Osorno (population 132,245) is 913 kilometers south of Santiago  and 109 kilometers north of Puerto Montt  via the Panamericana. Also an east–west crossroads, it’s 126 kilometers from the Argentine border at Paso Cardenal Samoré via paved Ruta 215.
More a crossroads than a destination, Osorno relies on dairying, forestry, and manufacturing rather than tourism for its livelihood, but it’s the gateway to destinations such as Lago Puyehue, Parque Nacional Puyehue , and Argentina’s Andean lake district. The city dates from 1558, but the Mapuche uprising of 1599 destroyed it and six other cities within five years, even resulting in the death of Spanish governor Oñez de Loyola.
Spanish authorities needed nearly two centuries to refound the city in 1793 with the construction of Fuerte Reina Luisa, a riverside fortification that helped keep out the Mapuche. It failed to flourish until the mid-19th century, as overland communications were too arduous and even hazardous to permit rapid growth of internal markets. This began to change with the mid-19th century arrival of German immigrants; it accelerated after the definitive “pacification” of the area south of the Biobío in the 1880s, followed by the railroad’s arrival in 1895 and its extension to Puerto Montt  by 1911. Through most of the 20th century, it achieved steady growth.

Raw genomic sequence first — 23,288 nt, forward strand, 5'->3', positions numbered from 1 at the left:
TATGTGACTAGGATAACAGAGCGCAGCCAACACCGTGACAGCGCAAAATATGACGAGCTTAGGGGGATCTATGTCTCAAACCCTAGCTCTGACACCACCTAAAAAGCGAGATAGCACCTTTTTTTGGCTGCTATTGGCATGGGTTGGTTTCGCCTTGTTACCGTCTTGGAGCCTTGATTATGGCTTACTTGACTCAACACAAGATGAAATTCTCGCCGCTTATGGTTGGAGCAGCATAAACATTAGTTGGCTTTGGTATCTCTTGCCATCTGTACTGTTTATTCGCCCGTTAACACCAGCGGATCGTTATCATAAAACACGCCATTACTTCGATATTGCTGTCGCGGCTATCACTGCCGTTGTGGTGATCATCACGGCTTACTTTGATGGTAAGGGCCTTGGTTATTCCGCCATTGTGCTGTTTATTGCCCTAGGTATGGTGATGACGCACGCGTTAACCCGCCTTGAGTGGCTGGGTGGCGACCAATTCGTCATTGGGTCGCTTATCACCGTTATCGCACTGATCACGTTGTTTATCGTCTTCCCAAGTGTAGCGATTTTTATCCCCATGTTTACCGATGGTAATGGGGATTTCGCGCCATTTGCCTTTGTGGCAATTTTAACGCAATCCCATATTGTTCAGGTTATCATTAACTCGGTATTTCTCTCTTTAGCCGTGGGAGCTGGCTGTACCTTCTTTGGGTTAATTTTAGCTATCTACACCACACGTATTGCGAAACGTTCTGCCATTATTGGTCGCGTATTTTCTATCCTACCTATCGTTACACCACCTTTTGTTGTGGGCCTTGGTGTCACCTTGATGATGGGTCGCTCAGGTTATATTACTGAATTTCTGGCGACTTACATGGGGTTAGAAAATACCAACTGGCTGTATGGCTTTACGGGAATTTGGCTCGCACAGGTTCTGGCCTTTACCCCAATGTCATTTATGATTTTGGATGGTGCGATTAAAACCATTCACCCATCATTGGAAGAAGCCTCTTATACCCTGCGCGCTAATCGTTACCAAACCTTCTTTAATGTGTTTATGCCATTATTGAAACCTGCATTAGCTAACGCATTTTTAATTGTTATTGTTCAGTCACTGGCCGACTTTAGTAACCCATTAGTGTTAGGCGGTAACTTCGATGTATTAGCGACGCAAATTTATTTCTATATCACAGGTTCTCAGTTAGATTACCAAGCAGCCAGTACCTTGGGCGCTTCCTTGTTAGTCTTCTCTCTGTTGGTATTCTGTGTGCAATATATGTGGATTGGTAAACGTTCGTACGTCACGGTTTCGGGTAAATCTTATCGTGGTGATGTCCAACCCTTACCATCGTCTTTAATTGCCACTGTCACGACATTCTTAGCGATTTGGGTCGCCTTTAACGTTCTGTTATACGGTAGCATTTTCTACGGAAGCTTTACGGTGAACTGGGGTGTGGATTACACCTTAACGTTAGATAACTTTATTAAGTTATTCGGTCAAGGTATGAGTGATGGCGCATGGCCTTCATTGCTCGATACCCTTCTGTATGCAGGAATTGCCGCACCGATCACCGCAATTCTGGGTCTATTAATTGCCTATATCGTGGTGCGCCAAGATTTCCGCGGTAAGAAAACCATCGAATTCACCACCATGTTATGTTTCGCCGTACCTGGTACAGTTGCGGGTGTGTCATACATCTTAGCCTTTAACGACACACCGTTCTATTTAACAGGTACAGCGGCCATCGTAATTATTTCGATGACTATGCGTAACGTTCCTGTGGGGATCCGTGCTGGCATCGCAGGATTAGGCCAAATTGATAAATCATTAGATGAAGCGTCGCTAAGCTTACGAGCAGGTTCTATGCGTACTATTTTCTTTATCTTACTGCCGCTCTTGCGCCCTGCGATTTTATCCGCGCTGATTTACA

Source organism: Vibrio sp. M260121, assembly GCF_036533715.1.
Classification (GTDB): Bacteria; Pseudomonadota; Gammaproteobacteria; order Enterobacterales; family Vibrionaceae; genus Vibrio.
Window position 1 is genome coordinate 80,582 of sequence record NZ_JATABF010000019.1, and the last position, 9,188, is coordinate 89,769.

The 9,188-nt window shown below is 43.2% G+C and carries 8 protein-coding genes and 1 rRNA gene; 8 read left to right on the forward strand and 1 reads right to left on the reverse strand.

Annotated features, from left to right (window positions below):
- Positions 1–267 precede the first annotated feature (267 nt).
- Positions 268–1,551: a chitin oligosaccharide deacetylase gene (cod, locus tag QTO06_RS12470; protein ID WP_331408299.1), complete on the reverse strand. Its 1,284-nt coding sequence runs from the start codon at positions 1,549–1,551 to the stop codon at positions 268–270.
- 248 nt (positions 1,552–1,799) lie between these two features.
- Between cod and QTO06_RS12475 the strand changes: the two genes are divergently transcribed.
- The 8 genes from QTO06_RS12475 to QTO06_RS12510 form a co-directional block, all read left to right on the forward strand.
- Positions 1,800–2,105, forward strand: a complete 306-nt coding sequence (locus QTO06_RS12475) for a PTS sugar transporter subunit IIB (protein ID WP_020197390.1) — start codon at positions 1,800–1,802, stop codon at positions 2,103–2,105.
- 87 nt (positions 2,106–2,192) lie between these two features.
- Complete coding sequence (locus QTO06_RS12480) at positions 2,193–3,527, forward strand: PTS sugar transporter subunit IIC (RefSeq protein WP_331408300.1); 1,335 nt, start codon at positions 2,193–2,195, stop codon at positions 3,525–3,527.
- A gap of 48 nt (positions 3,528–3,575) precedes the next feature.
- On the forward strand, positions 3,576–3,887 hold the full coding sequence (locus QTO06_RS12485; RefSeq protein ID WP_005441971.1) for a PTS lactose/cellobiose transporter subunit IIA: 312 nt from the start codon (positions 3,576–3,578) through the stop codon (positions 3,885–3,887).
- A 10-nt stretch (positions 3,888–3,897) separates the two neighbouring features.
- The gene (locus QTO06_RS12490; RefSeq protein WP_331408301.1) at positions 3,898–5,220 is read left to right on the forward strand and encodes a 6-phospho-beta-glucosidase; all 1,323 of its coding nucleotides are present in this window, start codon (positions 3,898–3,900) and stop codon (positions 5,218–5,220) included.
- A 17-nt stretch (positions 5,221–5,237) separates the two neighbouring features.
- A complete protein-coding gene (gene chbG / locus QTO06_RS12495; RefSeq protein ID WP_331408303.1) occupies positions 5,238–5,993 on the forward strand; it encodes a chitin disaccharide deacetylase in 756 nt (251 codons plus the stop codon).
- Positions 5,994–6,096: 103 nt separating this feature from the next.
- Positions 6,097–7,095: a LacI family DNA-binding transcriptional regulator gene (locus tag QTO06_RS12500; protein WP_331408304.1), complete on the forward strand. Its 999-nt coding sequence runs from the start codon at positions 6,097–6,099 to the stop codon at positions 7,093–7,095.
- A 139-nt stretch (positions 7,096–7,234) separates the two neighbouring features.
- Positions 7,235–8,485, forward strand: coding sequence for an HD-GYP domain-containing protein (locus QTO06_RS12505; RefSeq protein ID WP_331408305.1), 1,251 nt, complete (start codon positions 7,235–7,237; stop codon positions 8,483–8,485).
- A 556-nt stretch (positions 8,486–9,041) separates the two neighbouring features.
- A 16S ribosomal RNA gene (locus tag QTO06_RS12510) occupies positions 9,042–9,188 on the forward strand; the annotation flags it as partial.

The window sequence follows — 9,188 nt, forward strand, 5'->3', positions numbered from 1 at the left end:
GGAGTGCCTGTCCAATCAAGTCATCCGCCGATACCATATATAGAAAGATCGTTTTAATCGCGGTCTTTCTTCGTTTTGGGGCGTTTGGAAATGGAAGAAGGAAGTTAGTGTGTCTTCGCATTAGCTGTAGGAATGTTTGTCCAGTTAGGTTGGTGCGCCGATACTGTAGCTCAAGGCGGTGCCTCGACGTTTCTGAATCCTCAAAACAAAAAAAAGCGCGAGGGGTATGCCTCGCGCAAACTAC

Osorno has limited air connections, but it’s a major ground-transportation hub for bus services along the Panamericana, throughout the region, and across the Andes to Argentina.
The Terminal de Buses (Av. Errázuriz 1400, tel. 064/234149) is the long-distance facility. Some but not all regional buses use the Mercado Municipal’s Terminal de Buses Rurales (Errázuriz 1300, tel. 064/232073).
From the Terminal de Buses Rurales, two companies go to Puyehue and Aguas Calientes : Buses Expreso Lago Puyehue (tel. 064/243919) and Buses Barría (tel. 064/ 230628). From 7 a.m. to 9 p.m., there are departures about every half hour on a route that’s also served by taxi colectivos across the street.